consensus sequence of prion protein were 253 and
27661.1 respectively. The consensus sequence of human
PrPs is shown in Figure 1.
72 F. Moosawi et al. / J. Biomedical Science and Engineering 2 (2009) 70-75
SciRes Copyright © 2009 JBiSE
Figure 1. Consensus sequence of the human prion protein
Percentage of different amino acids in the protein was
calculated (Table 2). The most prevalent amino acid was
glycine (45 residues), and the least one was cysteine (4
To identify functional signal peptides in the human PrP,
49 FASTA format sequences of prion protein input in Sig-
nal-CF sever. Signal peptide sequences of human PrPs
were sorted in 4 groups based on their length (Table 3).
3.2. Prediction of Subcellular Localization
The subcellular distribution of PrP proteins was verified
by Euk-Ploc, Hum-Ploc and Nuc-ploc. These results
showed a strong tendency of the protein to nucleus and
especially to nucleolus.
3.3. Prediction of Post-translation Modifica-
It is interesting that the post-translational modifications
alone, or in combination with amino acid changes, play
dominant roles in the pathogenic transformation of
Table 2. Residue composition for consensus sequence of human
A %4 10 C %1.6 4 D %2.46 E %3.6 9 F%2.87
G %17.8 45 H %4.0 10 I %3.69 K %4.0 10 L%4.7 12
M %4.7 12 N %4.7 12 P %6.7 17 Q %5.9 15 R %4.311
S %5.9 15 T %5.1 13 V %5.514 W %3.6 9 Y%5.113
Table 3. Categories of signal peptides of human PrPs
Position of signal peptides 1-14 1-15 1-221-24
Number of signal peptides 1 8 38 2
PrP(C) to PrP (SC). According to our analysis 2 aspara-
gines in positions 181 and 197 were predicted to be gly-
cosylated. Results also showed that threonine in posi-
tions 107, 183, 190, 191, 192, and 193 and serine in po-
sition 132 were predicted to be kinase C phosphorylated.
Serine in position 143, and threonines in positions 201
and 206 were expected to be casein kinase II phosphory-
lated and no glycine was predicted to be myristoylated.
Disulfide bridges in cysteine residues at positions 6–22
and 179–214 were predicted.
GPI anchors, which allow the attachment of proteins
to the extracellular leaflet of the plasma membrane, were
also analyzed. Glycosylphosphoatidylinositol (GPI) lipid
anchoring is a common posttranslational modification
known mainly in extracellular eukaryotic proteins. At-
tachment of the GPI moiety to the carboxyl terminus
(omega site) of a polypeptide happens following prote-
olytic cleavage of a C-terminal propeptide (Figure 2).
The best predicted site was G229 and the second best
was S230 (underlined). Furthermore, potential phos-
phorylation sites of serine, threonine and tyrosine in the
human PrPs were determined (Table 4).
Table 4. Predicted phosphorylation sites of consensus sequence
of human PrPs
Amino acidPhosphorylation position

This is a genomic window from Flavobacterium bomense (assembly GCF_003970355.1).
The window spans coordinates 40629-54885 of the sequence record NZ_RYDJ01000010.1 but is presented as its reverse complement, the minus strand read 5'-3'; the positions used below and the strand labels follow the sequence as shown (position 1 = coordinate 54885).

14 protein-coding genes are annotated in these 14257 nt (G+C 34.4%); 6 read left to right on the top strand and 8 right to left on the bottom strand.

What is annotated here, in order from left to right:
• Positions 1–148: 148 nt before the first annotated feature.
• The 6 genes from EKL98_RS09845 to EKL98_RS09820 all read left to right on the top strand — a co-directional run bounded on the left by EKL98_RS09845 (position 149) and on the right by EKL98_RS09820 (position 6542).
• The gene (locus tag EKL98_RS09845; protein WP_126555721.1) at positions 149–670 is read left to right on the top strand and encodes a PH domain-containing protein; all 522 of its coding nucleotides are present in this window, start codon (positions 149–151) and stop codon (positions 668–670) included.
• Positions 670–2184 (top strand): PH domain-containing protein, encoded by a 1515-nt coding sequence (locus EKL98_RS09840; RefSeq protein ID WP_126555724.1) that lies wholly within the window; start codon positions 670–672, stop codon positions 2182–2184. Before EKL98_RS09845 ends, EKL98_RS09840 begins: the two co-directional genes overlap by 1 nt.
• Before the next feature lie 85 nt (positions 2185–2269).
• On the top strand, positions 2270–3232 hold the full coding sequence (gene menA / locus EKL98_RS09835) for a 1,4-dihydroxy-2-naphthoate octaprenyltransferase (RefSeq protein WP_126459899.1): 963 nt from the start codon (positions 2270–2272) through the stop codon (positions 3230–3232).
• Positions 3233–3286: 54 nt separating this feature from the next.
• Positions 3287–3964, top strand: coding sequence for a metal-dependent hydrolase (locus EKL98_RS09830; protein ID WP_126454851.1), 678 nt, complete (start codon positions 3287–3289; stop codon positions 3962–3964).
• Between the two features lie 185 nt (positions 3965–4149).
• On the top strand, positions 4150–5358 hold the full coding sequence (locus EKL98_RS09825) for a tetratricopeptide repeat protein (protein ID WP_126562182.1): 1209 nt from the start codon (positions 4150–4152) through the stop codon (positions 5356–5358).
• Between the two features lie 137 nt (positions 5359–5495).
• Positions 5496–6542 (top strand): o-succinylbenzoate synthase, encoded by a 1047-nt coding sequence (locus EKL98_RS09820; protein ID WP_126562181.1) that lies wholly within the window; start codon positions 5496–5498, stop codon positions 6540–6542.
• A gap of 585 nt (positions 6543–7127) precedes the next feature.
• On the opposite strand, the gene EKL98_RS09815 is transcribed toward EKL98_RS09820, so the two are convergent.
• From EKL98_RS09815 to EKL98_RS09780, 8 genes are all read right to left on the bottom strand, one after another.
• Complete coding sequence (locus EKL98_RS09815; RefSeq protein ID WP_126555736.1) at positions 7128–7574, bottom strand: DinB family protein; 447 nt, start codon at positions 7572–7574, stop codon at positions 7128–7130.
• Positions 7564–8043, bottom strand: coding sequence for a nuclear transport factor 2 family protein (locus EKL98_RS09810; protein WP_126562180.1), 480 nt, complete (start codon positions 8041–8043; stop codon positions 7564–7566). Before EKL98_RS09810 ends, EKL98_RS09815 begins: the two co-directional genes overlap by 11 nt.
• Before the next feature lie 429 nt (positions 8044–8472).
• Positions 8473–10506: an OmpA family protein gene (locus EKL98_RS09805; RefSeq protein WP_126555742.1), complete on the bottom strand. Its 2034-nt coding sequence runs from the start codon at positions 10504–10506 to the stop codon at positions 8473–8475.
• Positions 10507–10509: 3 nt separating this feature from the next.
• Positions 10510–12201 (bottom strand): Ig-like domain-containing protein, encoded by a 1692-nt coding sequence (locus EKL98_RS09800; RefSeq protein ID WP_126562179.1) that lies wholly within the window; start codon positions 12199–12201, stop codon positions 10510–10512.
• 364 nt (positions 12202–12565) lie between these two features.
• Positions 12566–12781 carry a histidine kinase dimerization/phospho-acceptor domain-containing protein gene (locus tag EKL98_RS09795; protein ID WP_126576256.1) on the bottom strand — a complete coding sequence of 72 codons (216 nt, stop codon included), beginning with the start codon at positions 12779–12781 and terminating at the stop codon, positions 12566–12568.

Figure 2. GPI lipid anchoring signals sequence
F. Moosawi et al. / J. Biomedical Science and Engineering 2 (2009) 70-75 73
SciRes Copyright © 2009 JBiSE
The goal of this investigation was to apply bioinformat-
ics methods to study the subcellular localizations, signal
peptides and posttranslational modifications of human
4.1. Identification of Signal Peptides in PrP
Based on our results, there were signal peptides with
average 22 bp in N-terminal of human PrPs. According
to a survey, conducted by Alexandre and his colleagues,
PrP does not contain a nuclear localization signal and
that, in normal conditions, PrP cannot be released in the
cytosolic compartment remaining membrane bound till
its degradation and in infected cells, PrP can interact
with a molecule to form a complex able to be released in
the cytosol and then targeted enters the nucleus [18].
However in another investigation, the presence of two
independent nuclear localization signals in the N-termi-
nal region of PrP was observed. The first signal included
residues 23–28, and the second one included residues
101–106 of PrP [29].
Protein signals have become crucial tools for re-
searchers to construct new drugs which are expected to
enter a particular organelle to correct a specific defect.
For example, by adding a specific tag to a desired protein,
one can tag it for excretion, making it much easier to
harvest. To use such a tool successfully, first one has to
identify the signal sequences. Since the number of nas-
cent protein sequences entering databanks is rapidly in-
creasing, it is time consuming and expensive to identify
the signal peptides entirely by experiments [28].
4.2. Determinants of Subcellular localization
of PrP
Protein subcellular localization prediction has been
widely studied (reviewed in [30,31]). Available servers
differ in many aspects including the computational
method, the type and diversity of protein characteristics,
the localization coverage, the target organism(s) and the
reliability. Servers can be grouped into 4 general classes
based upon the protein characteristics that are considered:
amino acid composition and order based predictors
[32,33,34], sorting signal predictors [35,36], homology